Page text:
JAN 15 (Los Angeles) - "We should have been in the lead when the first half ended and then the outcome might have been different." This was the statement of Steve Owen, coach of the National League All-Stars, after their defeat by the Green Bay Packers, 16 to 7, in the second annual Pro Bowl game at Gilmore Stadium yesterday. But across in the dressing room of the world's champions the belief was just as strong that the All-Stars lacked the necessary organization to cope with the titleholders at any stage of the game...CAUGHT NAPPING: "We should have had a touchdown on Frank Filchock's pass to Bill Smith and we were caught flat-footed on that long throw of Cecil Isbell's to Don Hutson for their touchdowns," Steve contended. "That's right, the breaks beat us," spoke up Erny Pinckert, who was trying to straighten out a dent in the top of Johnny Drake's helmet. "Johnny's got the dent," Pinckert explained with a big grin, "one time when we failed to open up a hole in the Packer line."...GENTRY HURT: The hard-driving All-Star fullback showed no effects, however, from the bump on the noggin which left the dent. In fact, the only player on either team to come up with an appreciable injury as a result of the vicious blocking and tackling was Byron Gentry, who had his knee jammed. "The way Don (Hutson) was snagging passes out there reminded you of our Rose Bowl game with Stanford a few years back, didn't it?" inquired Bill Lee in the Green Bay quarters. Coach Owen through maybe his boys could have more effectively stopped Hutson, but the Packer pack said no team had been able to do it all season and that the All-Stars were lucky Don didn't get away more often...HUTSON TOO FAST: "He's too fast for any of them. There's no pass defense you can set up against a receiver like that," declared Arnold Herber. Ernie Smith was being congratulated on every side for his fine rushing that gave Davey O'Brien a lot of trouble getting his passes off. The boys just took his two field goals for granted. The Green Bay bunch also were jubilant over the way they crossed up the All-Stars for the 92-yard touchdown pass in the first half. "That's one time the line certainly held," proclaimed Isbell. "I had all the time in the world and I knew Don would get loose out there." The Packers also were proud of the way their end runs worked late in the game. Smith explained that the previous plays in the second half had left a perfect setup for the sweeps by Clarke Hinkle and Andy Uram which almost resulted in another touchdown. The Green Bay squad thought Joe Stydahar was the best lineman for the All-Stars, through some of them gave Ray George, former Trojan tackle, quite a plug...PLAY FOR KEEPS: And, incidentally, for the edification of anyone who might have thought these teams were not playing for keeps, there was a bit of animosity displayed. The All-Stars thought the Packers got a bit rough in the final quarter. The Green Bay boys, on the other hand, said the other fellows "started playing a few tricks" in the closing session.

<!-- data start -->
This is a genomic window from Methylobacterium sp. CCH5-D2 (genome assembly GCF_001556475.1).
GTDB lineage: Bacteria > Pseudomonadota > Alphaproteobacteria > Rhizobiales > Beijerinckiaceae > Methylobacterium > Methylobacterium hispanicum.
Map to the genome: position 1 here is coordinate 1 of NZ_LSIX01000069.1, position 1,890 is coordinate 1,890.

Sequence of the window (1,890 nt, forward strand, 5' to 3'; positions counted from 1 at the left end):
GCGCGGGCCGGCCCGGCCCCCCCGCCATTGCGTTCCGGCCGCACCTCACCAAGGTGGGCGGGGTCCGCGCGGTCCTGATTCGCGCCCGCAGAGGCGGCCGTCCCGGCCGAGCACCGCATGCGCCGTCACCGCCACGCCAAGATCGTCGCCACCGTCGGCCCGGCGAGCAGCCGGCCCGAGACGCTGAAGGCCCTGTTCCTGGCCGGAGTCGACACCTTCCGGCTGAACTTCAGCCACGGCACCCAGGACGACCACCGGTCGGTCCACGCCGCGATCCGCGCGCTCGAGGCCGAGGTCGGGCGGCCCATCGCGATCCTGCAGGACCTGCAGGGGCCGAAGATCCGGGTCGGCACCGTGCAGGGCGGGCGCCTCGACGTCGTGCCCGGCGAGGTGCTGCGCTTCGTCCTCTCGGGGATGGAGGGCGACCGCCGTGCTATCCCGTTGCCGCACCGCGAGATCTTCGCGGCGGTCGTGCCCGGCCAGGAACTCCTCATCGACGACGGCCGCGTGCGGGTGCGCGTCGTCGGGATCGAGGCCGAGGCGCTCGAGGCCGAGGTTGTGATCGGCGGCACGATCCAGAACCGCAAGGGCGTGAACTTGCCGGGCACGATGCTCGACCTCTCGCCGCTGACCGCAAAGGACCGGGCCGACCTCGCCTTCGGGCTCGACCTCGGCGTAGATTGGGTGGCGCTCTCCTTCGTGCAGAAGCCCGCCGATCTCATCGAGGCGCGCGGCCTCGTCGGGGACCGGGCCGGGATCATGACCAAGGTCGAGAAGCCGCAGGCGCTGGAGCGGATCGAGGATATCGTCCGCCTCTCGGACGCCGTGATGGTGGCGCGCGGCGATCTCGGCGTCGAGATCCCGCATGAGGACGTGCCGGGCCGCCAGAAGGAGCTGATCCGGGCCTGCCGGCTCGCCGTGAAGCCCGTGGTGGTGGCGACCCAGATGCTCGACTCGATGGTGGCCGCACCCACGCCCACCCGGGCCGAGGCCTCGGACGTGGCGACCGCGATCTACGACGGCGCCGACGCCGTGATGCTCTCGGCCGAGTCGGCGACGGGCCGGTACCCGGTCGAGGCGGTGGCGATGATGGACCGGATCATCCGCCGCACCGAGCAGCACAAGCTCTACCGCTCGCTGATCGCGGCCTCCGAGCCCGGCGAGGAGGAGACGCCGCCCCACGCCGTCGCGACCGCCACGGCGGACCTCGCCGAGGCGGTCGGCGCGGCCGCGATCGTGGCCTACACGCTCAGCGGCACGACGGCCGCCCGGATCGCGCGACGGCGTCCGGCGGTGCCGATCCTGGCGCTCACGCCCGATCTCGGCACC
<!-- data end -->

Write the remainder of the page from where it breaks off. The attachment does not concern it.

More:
JAN 14 (Los Angeles) - A total of 55 men engaged in
the football game here Sunday in which the Green Bay
Packers defeated an all-star team chosen from the
other nine clubs in the National Professional league. But
just one man was the difference between victory and
defeat for the Packers. His name is Hutson - Don
Hutson, the old Alabama boy who ran Stanford crazy in
the Rose bowl a few years ago. Hutson is the greatest
pass receiver who ever lived. All a back has to do is get
the ball somewhere near him and Hutson will catch it. It
was his catch of a 65 yard heave which sealed the
doom of the all-stars. From back of the goal line Cecil
Isbell wound up and let the football fly. With two all-star
defenders by his side, Hutson raced down the middle of
the field. On the all-stars' 35 yard mark, he looked
upward, stretched out his hands, pulled in the ball and
went on for a touchdown. That was the score which